Almost as old as I am.

I didn’t realize it, but Dungeons and Dragons turns 30 this year. Has it really been that long? Wow.

15 thoughts on “Almost as old as I am.

  1. Do you think it was ‘killed’ off by the RPG computer games? Now the next stage in D&D development would be the creating of the ‘holodeck’ a la star trek.

  2. *sighs* DnD the good old days. How I miss trying to kill a giant frog and out of 10 rolls still never hitting him. The GM deeming him dead from old age =-) Anyway I have moved on from DnD and went to GURPs and RIFTs Anyone heard of Ninja Burger =-D Anyway now I am playing a Kuthulu Live Rp bwahaha. Well I shall depart for now….

  3. Never played GURPS, our group went with it’s main competition in the from of the HERO system. Did play RIFTs. My name appears in the front of the first source book for that game.

  4. I miss our old DnD gang and sessions. I don’t really want to go back in time. Life in general sucked back then. But that was a bright spot in those years.

    Almost as old as you are? Bwahahahahahaha!

    You’re not fooling anyone, you know. Go on. Get on the cart. 😀

  5. WOW.  Though I’ve never been a D&D player, that makes me feel reeeeeally old.  Flashback to all the little nerds in my 5th grade class (even though it’s 30 years old, it seems to me it was around 1982 or 1983 that it really got popular).

  6. Reminds me of the time I tried to play it with some barely twentysomething boys in New Jersey.  They had the usual youthful combination of that sense of immortality and the insane urge to try out really stupid things because they sounded neat at the time.  They would walk into a cave without looking, get themselves killed within two turns, and have to roll up new characters while I sat around and read the newspaper.  Boo-ring.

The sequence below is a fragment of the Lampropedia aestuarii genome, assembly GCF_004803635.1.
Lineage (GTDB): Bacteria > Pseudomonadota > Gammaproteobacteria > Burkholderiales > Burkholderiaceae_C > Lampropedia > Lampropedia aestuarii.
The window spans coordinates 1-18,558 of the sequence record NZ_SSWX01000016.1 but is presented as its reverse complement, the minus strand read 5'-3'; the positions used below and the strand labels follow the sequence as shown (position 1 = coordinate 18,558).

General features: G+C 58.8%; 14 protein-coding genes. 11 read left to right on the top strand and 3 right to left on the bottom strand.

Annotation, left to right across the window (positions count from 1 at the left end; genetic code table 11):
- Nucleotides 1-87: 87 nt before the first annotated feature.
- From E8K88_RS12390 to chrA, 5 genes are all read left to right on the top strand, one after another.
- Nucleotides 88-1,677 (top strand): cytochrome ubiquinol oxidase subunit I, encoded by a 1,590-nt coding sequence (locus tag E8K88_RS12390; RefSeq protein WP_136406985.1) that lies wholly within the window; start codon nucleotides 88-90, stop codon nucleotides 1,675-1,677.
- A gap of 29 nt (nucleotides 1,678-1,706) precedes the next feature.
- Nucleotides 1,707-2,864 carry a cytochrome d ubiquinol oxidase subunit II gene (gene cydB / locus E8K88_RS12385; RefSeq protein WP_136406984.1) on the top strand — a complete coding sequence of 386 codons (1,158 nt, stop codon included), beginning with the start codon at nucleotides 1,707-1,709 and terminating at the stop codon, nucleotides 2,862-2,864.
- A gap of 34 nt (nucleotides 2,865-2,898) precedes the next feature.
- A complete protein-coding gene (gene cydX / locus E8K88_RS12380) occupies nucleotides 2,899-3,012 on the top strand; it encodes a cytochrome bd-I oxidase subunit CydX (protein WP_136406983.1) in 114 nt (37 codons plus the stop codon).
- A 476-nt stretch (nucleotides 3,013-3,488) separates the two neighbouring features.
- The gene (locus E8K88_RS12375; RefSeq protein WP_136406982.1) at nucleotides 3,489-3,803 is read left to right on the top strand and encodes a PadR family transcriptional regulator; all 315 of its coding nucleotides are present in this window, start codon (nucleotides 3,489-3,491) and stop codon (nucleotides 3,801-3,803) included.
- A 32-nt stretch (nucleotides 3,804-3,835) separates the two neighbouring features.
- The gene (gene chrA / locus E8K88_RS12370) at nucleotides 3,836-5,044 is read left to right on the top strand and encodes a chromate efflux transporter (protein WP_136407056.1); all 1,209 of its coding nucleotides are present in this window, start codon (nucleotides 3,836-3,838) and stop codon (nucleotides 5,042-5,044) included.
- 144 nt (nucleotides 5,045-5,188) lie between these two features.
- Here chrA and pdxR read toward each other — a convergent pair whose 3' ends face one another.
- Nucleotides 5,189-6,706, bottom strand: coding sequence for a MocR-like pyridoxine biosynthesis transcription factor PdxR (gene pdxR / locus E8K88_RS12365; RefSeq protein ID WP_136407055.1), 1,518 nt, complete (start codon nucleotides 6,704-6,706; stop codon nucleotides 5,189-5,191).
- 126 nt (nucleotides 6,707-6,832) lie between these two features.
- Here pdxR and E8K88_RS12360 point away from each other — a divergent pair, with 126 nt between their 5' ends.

7. …wow.

    I feel like such a n00b… I was born when D&D was entering its big “boom” in the early eighties!

    It’s still an old friend, though. *hugs her 3rd ed PHB*

  8. Damn, reading the article made me miss those days, even if I was a pimply nerd with no social life (at least I lost the acne). I am going to take another crack at the C of C campaign I was working on about a year ago, I had researched 1900’s coal mining, labor practices, had at least a dozen NPCs rolled up , several maps of the Pennsylvania region… But I guess I was afraid the overall story was just too weak. The one D&D game I DM’d was kind of a meandering disaster so I also worry about my skills running a game.

    Worth another look I guess.

  9. I don’t think RPG computer games killed off table top RPGs so much as the availability of computer games and the internet as a whole.
    I was playing D&D (well, AD&D) as recently as six or seven years ago. Those some kind of kids now do the multi-player shooters.

    Damn, I miss playing AD&D with all the wanna be Satanists in town, when we actually believed in such crap. Made life more interesting.

  10. I’ve always blamed Collectable Card Games for killing off P&P RPGs as all the RPG makers tried to jump onto the CCG bandwagon when Magic started making obscene amounts of money.

  11. Pen and Paper RPG’ing has not died.  There is still a huge market for these products.  Sure, some of the market has been drawn off to CCG’s, and online MMORPG’s, but when I walk into my local game store, there are still herds of unwashed youngsters willing to shell out their dough for games.

    In the 80’s and early 90’s there was an explosion of game systems, everyone trying to cash in on the potential.  We’ve seen fewer game systems developed over the last few years, but the ones that still have a market share tend to be good games, depending on your point of view.